If you played football 25 years ago the contemporary game commands your moderately respectful admiration. Platooning, for instance: you watch those lines of players streaming on and off the field and you think about the way these Saturday afternoons have been opened up to more and more participants. The thought may cross your mind: "I wonder which platoon I would have played on?" Football seems more tightly organized, more sophisticated, more formalized, more complex. "They throw more passes now in one quarter than we threw in the whole game," says David Rankin, who was an All-America end at Purdue in 1940. What seems constantly surprising, too, is how fast big men can run these days. So if you played football in 1940 you find yourself wondering if you would get creamed playing now. Or, like Raymond Frick, now a vice-president of American Brake Shoe Company, you find yourself thinking: "I'd like to play one game in college football today with the physical equipment I had 25 years ago."
But there are reservations. Colonel Louis De Goes, an end at Colorado School of Mines, thinks today's football is of much better quality but there seems to be something he calls automation that stifles initiative. Tom Harmon, twice a Michigan All-America, a back of awesome accomplishments who now is a gray-haired grandfather, says there has been a loss of imagination. "Coaches have concentrated so heavily on passing they have lost the greatest excitement—the long run," he says.
If you played football 25 years ago you probably watch as many games as you can find time to see. Alfred Barran, who worked his way through high school as well as college (his father died when he was 8), was a tackle at Denison. Now president of General Telephone of Indiana, he says, "I'm a great spectator." He goes to nearby games whenever he can—Notre Dame, Western Michigan, Indiana, anything. On his way home from his plush office in Fort Wayne, he stops to watch kids play sandlot football.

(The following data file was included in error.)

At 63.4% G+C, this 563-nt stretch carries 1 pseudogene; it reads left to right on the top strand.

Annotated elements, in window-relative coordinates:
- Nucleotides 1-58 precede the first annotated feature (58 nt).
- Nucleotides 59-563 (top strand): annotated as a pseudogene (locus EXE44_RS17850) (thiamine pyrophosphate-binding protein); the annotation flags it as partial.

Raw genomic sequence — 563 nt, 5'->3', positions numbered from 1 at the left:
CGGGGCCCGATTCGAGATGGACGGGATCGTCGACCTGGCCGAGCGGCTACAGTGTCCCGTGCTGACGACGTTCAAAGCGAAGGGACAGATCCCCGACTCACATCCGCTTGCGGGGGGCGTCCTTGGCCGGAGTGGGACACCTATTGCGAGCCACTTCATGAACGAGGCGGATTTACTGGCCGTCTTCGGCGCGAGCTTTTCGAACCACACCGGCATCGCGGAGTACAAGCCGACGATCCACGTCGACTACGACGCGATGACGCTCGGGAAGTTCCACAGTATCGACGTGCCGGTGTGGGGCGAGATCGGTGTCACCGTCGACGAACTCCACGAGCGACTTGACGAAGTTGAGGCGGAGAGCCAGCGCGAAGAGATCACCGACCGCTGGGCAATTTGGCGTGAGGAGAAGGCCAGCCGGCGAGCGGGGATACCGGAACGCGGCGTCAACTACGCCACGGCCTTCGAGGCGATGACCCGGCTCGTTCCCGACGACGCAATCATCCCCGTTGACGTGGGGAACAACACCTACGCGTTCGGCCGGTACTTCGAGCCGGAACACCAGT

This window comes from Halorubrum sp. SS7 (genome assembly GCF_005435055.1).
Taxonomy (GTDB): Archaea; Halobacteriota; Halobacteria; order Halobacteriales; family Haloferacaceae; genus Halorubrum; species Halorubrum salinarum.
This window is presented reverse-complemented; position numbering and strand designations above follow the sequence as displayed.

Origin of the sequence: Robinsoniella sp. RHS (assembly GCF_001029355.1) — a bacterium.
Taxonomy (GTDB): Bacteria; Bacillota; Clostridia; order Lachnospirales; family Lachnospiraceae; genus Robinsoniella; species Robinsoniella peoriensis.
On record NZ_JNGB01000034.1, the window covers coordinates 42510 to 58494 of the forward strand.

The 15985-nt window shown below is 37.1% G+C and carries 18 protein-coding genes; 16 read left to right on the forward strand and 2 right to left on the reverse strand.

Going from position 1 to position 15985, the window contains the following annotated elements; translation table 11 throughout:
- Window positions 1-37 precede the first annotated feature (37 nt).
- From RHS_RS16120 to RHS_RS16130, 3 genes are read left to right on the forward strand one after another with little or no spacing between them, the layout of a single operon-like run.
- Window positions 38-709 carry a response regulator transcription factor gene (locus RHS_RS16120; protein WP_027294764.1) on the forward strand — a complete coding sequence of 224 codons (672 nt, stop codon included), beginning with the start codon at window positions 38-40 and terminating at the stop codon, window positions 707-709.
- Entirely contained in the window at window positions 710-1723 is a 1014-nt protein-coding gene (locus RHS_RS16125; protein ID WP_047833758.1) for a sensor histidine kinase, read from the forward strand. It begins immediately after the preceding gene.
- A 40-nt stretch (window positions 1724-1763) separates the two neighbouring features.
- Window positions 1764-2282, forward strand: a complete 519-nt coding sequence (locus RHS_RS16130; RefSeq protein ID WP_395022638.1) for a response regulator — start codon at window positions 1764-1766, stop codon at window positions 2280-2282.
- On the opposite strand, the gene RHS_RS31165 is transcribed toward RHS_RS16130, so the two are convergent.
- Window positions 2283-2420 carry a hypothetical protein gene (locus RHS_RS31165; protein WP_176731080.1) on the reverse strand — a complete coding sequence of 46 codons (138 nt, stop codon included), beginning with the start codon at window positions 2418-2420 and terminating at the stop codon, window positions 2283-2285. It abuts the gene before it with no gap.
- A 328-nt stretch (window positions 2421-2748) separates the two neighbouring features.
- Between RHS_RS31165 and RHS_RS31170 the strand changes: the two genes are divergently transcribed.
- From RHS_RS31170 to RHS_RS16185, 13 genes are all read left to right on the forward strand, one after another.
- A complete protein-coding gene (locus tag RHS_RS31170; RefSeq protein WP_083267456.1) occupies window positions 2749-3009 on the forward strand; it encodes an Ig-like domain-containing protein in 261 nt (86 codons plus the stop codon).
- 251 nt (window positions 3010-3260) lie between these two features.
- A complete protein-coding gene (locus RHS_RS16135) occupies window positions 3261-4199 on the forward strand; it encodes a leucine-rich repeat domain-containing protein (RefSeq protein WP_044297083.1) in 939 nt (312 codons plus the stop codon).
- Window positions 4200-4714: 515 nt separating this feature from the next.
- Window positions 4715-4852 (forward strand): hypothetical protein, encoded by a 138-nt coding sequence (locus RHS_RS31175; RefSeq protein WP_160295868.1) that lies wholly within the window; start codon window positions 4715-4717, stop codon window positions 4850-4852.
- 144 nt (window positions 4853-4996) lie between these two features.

But some, like Dr. Howard Dunbar, are almost too busy to take in games. He was a guard on the undefeated 1939 team at Cornell and on the famous 1940 team that lost to Dartmouth in that historic contest first won by Cornell with three seconds to go and then given up to Dartmouth a week later when it was revealed that the referee, in the excitement, had given Cornell five downs. Now Dr. Dunbar is doing research in a delicate branch of brain surgery, treating disorders of motion with stereotaxic techniques. The problem is "to be able to record electroactivity and tell exactly where in the brain it is coming from," Dr. Dunbar says, "instead of having to go by negative information, which only tells me where I am not." When he has any free time he plays the violin, builds his own electronic equipment, plays bridge or develops his own photographs. Football is seen only occasionally, though Dr. Dunbar would want to play if he were in college now.
These people who were playing football 25 years ago can hardly be said to be living in the past. The 1940 football season opened on a grim day, September 28, when the big news at the moment was that Japan had joined the Axis with Germany and Italy. Attendant bad news was that after a daylight raid by 600 planes London was fighting its worst fires. Boston College was playing Tulane at New Orleans that day and winning 27-7. A Boston guard was George Kerr, now Monsignor Kerr, the archbishop's representative in Boston on the North Conway Foundation (a combined effort of all faiths to combat juvenile delinquency, dope and alcoholism). Colgate also beat Akron that opening day, and James Garvey, right tackle and the Colgate captain (now assistant principal of a Harlem junior high school), was starting his last football year before joining a tank battalion.